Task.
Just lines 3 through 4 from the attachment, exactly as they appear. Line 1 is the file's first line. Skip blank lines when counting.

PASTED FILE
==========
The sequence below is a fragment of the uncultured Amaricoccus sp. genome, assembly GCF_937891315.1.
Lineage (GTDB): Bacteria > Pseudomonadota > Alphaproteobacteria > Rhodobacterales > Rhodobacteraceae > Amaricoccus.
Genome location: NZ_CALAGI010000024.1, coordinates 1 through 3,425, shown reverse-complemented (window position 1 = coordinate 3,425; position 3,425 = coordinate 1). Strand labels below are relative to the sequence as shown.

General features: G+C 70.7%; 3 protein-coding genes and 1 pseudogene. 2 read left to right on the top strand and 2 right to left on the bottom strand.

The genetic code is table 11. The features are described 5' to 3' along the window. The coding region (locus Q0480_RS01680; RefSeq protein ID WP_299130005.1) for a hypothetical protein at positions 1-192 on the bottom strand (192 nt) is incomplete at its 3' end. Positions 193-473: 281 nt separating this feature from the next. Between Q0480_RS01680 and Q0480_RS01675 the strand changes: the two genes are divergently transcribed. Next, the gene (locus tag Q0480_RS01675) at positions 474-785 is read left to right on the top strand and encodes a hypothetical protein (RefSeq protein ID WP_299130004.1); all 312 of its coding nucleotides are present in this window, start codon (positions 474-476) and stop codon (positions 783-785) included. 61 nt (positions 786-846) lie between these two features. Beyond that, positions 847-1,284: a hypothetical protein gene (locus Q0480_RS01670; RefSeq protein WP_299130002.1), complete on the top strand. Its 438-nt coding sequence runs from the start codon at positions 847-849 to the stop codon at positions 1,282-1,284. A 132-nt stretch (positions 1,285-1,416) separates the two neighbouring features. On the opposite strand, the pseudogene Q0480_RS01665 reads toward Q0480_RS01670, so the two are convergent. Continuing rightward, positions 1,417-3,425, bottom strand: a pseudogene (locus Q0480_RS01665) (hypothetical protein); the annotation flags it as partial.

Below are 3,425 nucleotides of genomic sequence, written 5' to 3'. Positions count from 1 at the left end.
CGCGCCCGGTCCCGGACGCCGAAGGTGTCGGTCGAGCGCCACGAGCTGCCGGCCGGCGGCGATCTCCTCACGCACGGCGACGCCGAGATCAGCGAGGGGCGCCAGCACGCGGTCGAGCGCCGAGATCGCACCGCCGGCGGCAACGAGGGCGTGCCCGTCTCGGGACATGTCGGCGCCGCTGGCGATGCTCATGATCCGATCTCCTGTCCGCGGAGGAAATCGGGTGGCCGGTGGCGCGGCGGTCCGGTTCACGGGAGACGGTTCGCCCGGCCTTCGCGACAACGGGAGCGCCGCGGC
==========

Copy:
Genome location: NZ_CALAGI010000024.1, coordinates 1 through 3,425, shown reverse-complemented (window position 1 = coordinate 3,425; position 3,425 = coordinate 1). Strand labels below are relative to the sequence as shown.

General features: G+C 70.7%; 3 protein-coding genes and 1 pseudogene. 2 read left to right on the top strand and 2 right to left on the bottom strand.